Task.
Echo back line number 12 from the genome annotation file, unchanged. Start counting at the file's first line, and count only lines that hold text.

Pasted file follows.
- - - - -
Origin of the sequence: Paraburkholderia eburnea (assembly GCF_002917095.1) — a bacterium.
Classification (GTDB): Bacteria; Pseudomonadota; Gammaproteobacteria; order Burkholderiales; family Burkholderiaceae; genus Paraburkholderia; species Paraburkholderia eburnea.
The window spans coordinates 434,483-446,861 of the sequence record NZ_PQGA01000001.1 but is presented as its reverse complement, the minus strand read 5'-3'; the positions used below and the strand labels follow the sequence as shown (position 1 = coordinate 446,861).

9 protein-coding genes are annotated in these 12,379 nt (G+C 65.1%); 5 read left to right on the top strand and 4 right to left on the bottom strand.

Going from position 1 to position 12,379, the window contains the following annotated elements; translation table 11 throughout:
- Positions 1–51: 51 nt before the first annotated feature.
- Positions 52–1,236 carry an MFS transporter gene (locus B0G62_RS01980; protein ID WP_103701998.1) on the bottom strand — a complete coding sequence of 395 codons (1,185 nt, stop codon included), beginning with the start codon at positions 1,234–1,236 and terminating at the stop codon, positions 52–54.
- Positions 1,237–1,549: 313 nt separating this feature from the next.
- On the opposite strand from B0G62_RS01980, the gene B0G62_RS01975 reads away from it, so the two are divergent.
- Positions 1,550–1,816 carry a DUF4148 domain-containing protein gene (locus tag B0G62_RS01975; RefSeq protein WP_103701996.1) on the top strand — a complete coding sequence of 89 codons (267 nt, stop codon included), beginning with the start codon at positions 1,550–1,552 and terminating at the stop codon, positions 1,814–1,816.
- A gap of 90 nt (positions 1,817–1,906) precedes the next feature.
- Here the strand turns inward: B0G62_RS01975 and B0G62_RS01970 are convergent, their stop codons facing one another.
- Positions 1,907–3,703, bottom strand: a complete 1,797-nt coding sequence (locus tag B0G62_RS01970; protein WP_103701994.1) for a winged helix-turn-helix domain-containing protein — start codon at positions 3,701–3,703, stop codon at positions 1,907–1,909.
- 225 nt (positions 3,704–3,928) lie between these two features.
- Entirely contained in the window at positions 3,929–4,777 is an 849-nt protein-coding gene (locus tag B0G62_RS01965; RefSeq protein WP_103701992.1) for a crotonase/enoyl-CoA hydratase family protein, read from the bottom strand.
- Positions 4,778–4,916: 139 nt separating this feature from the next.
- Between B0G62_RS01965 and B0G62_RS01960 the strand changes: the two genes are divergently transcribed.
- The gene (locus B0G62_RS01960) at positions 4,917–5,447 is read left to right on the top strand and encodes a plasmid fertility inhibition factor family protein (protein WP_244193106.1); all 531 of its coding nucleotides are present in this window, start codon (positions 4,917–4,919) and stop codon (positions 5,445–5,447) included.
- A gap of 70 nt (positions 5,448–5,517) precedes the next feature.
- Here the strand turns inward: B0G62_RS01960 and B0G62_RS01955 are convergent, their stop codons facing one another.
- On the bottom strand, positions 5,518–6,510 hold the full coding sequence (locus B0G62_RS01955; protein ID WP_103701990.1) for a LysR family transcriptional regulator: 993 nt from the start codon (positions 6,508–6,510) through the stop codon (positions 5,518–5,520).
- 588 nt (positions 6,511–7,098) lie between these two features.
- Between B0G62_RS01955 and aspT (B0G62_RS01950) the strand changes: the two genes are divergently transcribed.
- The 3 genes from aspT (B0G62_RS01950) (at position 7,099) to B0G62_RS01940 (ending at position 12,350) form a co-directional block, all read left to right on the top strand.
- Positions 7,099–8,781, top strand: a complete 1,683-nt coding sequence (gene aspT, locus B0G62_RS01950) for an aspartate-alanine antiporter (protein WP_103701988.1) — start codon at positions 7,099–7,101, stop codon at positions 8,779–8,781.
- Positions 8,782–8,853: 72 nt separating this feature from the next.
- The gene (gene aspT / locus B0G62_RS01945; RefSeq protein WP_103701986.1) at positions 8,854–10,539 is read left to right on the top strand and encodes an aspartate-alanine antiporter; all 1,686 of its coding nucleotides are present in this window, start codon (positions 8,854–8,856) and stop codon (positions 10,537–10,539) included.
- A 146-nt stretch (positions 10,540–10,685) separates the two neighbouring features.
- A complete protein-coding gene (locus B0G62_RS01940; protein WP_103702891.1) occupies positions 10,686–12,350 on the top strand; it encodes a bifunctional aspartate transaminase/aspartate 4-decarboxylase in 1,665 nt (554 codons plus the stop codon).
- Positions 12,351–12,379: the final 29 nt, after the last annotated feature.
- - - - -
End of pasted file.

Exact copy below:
- Here the strand turns inward: B0G62_RS01975 and B0G62_RS01970 are convergent, their stop codons facing one another.